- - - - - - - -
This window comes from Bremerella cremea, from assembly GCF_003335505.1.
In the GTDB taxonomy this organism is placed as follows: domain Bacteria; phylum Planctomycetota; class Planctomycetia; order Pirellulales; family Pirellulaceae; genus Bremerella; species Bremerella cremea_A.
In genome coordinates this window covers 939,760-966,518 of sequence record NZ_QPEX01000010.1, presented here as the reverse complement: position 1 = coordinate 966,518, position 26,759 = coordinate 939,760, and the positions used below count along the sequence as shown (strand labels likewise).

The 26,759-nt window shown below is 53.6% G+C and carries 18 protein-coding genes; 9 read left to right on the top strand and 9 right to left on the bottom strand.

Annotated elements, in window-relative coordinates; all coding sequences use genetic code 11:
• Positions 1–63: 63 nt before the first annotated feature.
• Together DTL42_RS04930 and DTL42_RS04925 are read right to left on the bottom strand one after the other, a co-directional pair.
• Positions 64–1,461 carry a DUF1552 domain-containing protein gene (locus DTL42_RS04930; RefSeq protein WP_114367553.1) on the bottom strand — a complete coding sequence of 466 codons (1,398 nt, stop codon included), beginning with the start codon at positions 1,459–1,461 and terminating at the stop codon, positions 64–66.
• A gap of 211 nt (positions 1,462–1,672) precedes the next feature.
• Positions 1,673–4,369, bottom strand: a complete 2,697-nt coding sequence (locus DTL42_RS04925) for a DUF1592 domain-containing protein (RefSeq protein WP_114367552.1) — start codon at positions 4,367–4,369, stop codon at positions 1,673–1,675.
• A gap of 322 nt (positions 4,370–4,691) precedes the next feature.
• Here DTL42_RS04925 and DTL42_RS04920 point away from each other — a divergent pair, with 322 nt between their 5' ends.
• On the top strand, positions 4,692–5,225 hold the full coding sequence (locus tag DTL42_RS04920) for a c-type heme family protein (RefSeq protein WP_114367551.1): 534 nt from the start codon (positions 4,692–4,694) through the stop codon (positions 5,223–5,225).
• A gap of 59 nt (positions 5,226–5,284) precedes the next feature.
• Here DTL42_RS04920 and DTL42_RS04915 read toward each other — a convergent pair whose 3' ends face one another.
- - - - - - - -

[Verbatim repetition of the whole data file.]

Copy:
This window comes from Bremerella cremea, from assembly GCF_003335505.1.
In the GTDB taxonomy this organism is placed as follows: domain Bacteria; phylum Planctomycetota; class Planctomycetia; order Pirellulales; family Pirellulaceae; genus Bremerella; species Bremerella cremea_A.
In genome coordinates this window covers 939,760-966,518 of sequence record NZ_QPEX01000010.1, presented here as the reverse complement: position 1 = coordinate 966,518, position 26,759 = coordinate 939,760, and the positions used below count along the sequence as shown (strand labels likewise).

The 26,759-nt window shown below is 53.6% G+C and carries 18 protein-coding genes; 9 read left to right on the top strand and 9 right to left on the bottom strand.

Annotated elements, in window-relative coordinates; all coding sequences use genetic code 11:
• Positions 1–63: 63 nt before the first annotated feature.
• Together DTL42_RS04930 and DTL42_RS04925 are read right to left on the bottom strand one after the other, a co-directional pair.
• Positions 64–1,461 carry a DUF1552 domain-containing protein gene (locus DTL42_RS04930; RefSeq protein WP_114367553.1) on the bottom strand — a complete coding sequence of 466 codons (1,398 nt, stop codon included), beginning with the start codon at positions 1,459–1,461 and terminating at the stop codon, positions 64–66.
• A gap of 211 nt (positions 1,462–1,672) precedes the next feature.
• Positions 1,673–4,369, bottom strand: a complete 2,697-nt coding sequence (locus DTL42_RS04925) for a DUF1592 domain-containing protein (RefSeq protein WP_114367552.1) — start codon at positions 4,367–4,369, stop codon at positions 1,673–1,675.
• A gap of 322 nt (positions 4,370–4,691) precedes the next feature.
• Here DTL42_RS04925 and DTL42_RS04920 point away from each other — a divergent pair, with 322 nt between their 5' ends.
• On the top strand, positions 4,692–5,225 hold the full coding sequence (locus tag DTL42_RS04920) for a c-type heme family protein (RefSeq protein WP_114367551.1): 534 nt from the start codon (positions 4,692–4,694) through the stop codon (positions 5,223–5,225).
• A gap of 59 nt (positions 5,226–5,284) precedes the next feature.
• Here DTL42_RS04920 and DTL42_RS04915 read toward each other — a convergent pair whose 3' ends face one another.